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Dave BaldwinFixer of ProblemsCommented:
I plug my Laserjet 4 directly into the router because it has a network port built into it.  That's what I mean.  The other issue is that wireless is a polled shared environment.  Each wireless device is polled in turn to see if it has some network traffic.  More devices = more delay.  You can buy network cables up to 100 feet long.

In addition, there are up to 10 other wireless networks active in my area.  I only use wireless when I need to for that reason.

But if you do decide to go wireless with the printer, I believe the LJ2200DN will work.   It appears that the OfficeJet 4550 is probably a GDI printer with only a USB connection.  It needs to be connected directly to a computer that has the driver.  Then you could share it over the network.
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rhyno99Author Commented:
Thanks DaveBaldwin,
Rogerhat said to avoid connecting a non wireless printer to a wireless access point. This would save yourself a lot of time and frustration.

I thought that a wireless printer still needed to use an access point to be attached for it to work. Could a LJ2200DN printer stand alone and be found/accessed/controlled by my computer wirelessly, that is, without my linksys print server? I would like to eliminate it if possible.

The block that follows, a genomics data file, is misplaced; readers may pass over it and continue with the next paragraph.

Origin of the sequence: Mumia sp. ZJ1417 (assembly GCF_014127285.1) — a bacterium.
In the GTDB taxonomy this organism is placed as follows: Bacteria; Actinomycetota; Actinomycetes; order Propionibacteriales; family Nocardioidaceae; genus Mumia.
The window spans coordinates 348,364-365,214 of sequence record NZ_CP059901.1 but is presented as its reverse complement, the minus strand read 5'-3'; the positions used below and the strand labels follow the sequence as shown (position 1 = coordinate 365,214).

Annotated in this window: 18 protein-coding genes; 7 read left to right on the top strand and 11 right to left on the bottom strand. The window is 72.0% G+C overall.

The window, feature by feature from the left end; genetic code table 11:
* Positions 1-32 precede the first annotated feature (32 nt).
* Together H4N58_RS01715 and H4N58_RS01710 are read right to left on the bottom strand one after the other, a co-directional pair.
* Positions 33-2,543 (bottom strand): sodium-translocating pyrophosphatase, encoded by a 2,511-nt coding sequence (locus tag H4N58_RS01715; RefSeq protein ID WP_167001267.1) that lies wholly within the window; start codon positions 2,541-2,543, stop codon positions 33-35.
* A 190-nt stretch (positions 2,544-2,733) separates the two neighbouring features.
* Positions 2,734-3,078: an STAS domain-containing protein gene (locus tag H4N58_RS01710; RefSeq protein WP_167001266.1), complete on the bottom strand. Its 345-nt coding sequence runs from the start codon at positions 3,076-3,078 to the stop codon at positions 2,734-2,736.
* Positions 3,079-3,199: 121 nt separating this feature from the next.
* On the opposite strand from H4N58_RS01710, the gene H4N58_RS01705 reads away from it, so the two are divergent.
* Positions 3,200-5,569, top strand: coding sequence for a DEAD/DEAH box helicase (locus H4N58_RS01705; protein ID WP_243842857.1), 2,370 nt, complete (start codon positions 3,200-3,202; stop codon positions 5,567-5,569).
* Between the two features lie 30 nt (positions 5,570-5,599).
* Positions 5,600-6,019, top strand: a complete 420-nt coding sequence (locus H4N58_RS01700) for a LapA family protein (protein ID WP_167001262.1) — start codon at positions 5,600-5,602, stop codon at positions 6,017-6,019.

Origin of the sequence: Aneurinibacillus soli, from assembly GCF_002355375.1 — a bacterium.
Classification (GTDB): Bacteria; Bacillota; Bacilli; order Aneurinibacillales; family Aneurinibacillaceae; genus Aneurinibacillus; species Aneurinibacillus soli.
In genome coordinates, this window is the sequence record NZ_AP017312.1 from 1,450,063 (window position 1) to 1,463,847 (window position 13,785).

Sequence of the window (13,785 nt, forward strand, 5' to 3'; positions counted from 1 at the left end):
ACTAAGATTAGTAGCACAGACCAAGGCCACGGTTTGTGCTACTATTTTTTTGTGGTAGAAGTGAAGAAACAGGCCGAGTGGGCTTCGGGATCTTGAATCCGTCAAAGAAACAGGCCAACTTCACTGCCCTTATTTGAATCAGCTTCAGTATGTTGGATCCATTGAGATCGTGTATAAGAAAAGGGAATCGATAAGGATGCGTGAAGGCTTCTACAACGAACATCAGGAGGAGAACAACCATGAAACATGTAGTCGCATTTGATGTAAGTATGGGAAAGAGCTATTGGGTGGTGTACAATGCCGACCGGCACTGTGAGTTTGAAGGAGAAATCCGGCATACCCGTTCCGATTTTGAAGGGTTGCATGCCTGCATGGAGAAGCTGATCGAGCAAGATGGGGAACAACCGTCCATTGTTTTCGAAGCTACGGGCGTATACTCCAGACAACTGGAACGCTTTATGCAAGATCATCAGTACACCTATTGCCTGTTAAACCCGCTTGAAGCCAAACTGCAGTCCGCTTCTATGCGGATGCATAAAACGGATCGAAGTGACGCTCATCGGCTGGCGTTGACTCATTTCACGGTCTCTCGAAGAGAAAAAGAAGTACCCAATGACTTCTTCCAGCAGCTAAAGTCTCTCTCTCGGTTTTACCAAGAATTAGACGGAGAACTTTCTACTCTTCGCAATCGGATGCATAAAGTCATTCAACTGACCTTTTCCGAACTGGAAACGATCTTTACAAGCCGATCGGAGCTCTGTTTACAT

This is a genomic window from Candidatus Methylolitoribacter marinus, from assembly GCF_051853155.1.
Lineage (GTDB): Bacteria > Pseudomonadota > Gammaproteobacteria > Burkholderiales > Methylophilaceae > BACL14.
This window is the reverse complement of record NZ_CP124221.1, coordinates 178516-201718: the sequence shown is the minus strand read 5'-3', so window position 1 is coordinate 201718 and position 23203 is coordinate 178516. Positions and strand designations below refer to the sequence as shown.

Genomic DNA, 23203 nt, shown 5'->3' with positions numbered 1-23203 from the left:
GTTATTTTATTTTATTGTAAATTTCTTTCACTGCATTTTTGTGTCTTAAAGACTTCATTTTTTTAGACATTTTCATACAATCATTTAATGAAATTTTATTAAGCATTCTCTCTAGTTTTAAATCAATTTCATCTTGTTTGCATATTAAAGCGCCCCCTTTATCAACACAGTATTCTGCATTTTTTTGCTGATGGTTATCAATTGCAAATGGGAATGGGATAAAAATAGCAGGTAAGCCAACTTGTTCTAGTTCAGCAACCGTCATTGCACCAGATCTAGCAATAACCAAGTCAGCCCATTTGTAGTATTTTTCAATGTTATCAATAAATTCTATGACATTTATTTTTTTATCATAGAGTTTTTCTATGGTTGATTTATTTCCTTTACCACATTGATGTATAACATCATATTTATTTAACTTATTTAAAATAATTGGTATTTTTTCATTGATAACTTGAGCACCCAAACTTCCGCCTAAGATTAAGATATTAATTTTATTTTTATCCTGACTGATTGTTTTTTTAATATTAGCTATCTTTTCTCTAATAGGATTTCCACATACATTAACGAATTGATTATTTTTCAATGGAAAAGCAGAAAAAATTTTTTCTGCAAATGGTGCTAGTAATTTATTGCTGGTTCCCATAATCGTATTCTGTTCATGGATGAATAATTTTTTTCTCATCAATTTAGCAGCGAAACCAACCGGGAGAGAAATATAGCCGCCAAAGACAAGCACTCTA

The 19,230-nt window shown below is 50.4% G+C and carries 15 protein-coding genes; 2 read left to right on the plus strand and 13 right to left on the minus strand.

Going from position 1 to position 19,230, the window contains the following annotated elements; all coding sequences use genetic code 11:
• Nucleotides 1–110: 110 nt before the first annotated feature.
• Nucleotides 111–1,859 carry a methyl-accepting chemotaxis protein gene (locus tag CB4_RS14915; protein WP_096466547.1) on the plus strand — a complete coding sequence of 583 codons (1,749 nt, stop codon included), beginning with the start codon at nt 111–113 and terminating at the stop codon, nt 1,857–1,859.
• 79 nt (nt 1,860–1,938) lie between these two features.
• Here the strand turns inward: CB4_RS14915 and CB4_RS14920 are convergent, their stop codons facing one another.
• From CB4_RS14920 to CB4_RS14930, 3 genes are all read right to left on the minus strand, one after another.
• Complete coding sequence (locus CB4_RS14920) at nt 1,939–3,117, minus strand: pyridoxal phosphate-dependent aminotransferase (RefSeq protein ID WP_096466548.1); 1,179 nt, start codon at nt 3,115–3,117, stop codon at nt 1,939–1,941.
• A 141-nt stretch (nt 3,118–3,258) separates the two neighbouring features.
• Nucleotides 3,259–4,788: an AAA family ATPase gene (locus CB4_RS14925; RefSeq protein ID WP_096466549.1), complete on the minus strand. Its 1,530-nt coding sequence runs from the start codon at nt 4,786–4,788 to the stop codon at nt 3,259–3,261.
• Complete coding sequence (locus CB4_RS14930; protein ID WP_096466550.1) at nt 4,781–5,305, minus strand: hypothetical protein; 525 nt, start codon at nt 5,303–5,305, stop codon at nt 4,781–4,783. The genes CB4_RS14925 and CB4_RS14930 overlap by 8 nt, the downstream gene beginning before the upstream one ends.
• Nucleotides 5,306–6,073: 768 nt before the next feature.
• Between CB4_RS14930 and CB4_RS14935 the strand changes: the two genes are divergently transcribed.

Thanks again for your help.
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rhyno99Author Commented:
BTW I read good things about your LJ 4 :)
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Dave BaldwinFixer of ProblemsCommented:
If you plug your LJ2200DN into one of the rj45 network sockets on your wireless router, it will be on the same network as everything else and it will be accessible from any computer on that network.  You won't need the wireless print server.  In addition, all of the wireless printers I have seen also have other ways to hook them up.  I always consider wireless to be the last choice.

Yes, the LJ4MPlus that I have has been a workhorse for many years.  The toner cartridges are still available.  But so are the ones for my LaserJet III which I keep thinking of hooking up again to one of my old computers.
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hdhondtCommented:
> If you plug your LJ2200DN into one of the rj45 network sockets...

That's what I suggested in my first post. However, rhyno99 has said that this is not very convenient for him. That leaves only the wireless option which, again as per my post, should not present any problems.

The LJ2200 will also be a lot cheaper to run than the OJ4500 - but of course it's only black & white.

And yes, the OJ4500 is a GDI printer, and it will not work with the Linksys Wireless G. See this page for a link to the list of supported printers:

http://homesupport.cisco.com/en-us/wireless/lbc/WPS54G?referrer=www.linksysbycisco.com
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rhyno99Author Commented:
Thank you all for your help.
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Dave BaldwinFixer of ProblemsCommented:
You're welcome, glad to help.